Travel Safe Taking that vacation could put your cybersecurity at risk. Here's how to stay safe.

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Vacation is a great time to relax and take a break from the stresses of the day-to-day. These days, though, most of us don’t have the opportunity to fully unplug while on our annual summer jaunt. While on the road (or in the air, or on a cruise), many of us will continue to check email, access bank accounts, update Facebook, and even log on to corporate or school web portals. But here’s the bad news: Surfing the web while away leaves us more susceptible to cyber attacks, as Karl Gumtow, CEO of CyberPoint International (a cyber security company located in the Inner Harbor) confirms. To stay safe, he recommends following a few secure-travel guidelines.

1. Don’t use public WiFi
While joining free public networks often seems like the easiest choice, it can open up the door to a cyber attack. “The key thing is that your data can be easily shared,” says Gumtow. “Someone could be sitting on that network and grab your password or get your data.” Instead, he advises traveling with “your own internet device or using your phone system.” It may be more expensive than the free WiFi option that pops up while you’re sipping coffee at BWI, but is definitely worth it.

2. Turn off Location Services on your phone and computer
“If you’re sending information about where you are at all times, people have that information about you,” Gumtow shares. “I don’t travel around with my device location on. People take advantage of that.”  Keep your travel plans private, so that no opportunists become aware that your home is unoccupied while you’re hiking the Grand Canyon. You can adjust your social media settings so that only actual friends can see your adventures.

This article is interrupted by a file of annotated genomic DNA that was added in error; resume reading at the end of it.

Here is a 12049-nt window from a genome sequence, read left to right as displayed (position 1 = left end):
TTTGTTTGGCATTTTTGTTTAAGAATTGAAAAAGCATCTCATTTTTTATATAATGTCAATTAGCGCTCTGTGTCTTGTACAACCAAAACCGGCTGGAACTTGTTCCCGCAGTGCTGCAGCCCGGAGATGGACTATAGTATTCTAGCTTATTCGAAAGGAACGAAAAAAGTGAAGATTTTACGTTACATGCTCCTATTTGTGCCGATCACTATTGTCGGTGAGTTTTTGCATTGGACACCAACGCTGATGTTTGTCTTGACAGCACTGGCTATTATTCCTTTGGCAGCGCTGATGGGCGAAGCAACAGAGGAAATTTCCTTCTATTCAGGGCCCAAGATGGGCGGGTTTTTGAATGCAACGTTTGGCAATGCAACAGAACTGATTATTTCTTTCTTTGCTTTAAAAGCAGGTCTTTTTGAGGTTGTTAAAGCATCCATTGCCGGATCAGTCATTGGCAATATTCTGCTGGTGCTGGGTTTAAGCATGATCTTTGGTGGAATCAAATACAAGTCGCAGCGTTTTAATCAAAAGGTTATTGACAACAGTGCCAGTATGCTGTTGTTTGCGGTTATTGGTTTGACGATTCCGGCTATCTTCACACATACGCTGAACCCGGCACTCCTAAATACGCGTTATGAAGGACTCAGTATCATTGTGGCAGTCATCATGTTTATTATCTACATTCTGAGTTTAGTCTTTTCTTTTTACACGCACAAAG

3. Use dual-authentication
Many cloud services such as Apple and Gmail offer dual-authentication in security options. Apple describes this as a login process that requires users “to provide two pieces of information” when using an unrecognized device, such as a hotel computer. In most cases, one is your password, and the other is a code that is texted to your cell phone. “Dual-authentication is almost a must,” Gumtow insists. Set your email preferences to require this when away from your computer, so you can lay back on your towel in Rehoboth knowing you’re the only one accessing your contacts.

4. Encrypt your information.
Gumtow advises travelers to encrypt their emails to avoid exposing sensitive information. He also suggests “keeping important files on an encrypted thumb drive that you keep with you” instead of carrying sensitive information around on a laptop. You can attach a thumb drive that requires a password to your keychain, and lose the extra weight of a computer while you’re corralling the family to get through airport security.

As for the devices you leave at home? “If it’s unplugged and turned off, you’re probably okay,” says Gumtow.

Just don’t drop your phone in the pool!

 

Image credit: Wikimedia Commons
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2 COMMENTS

  1. This article (well written, by the way) has simplified a number of ideas which I have resisted for some time, based on an almost “neanderthal” block that often prevents me from understanding “tech” issues. It also confirms my view that the original promoters of e-mail and other electronic means of document storage and transmission should be responsible for their failure to design information technology. Government has been complicit in this process. I found the article to be of substantial assistance. Thanks.

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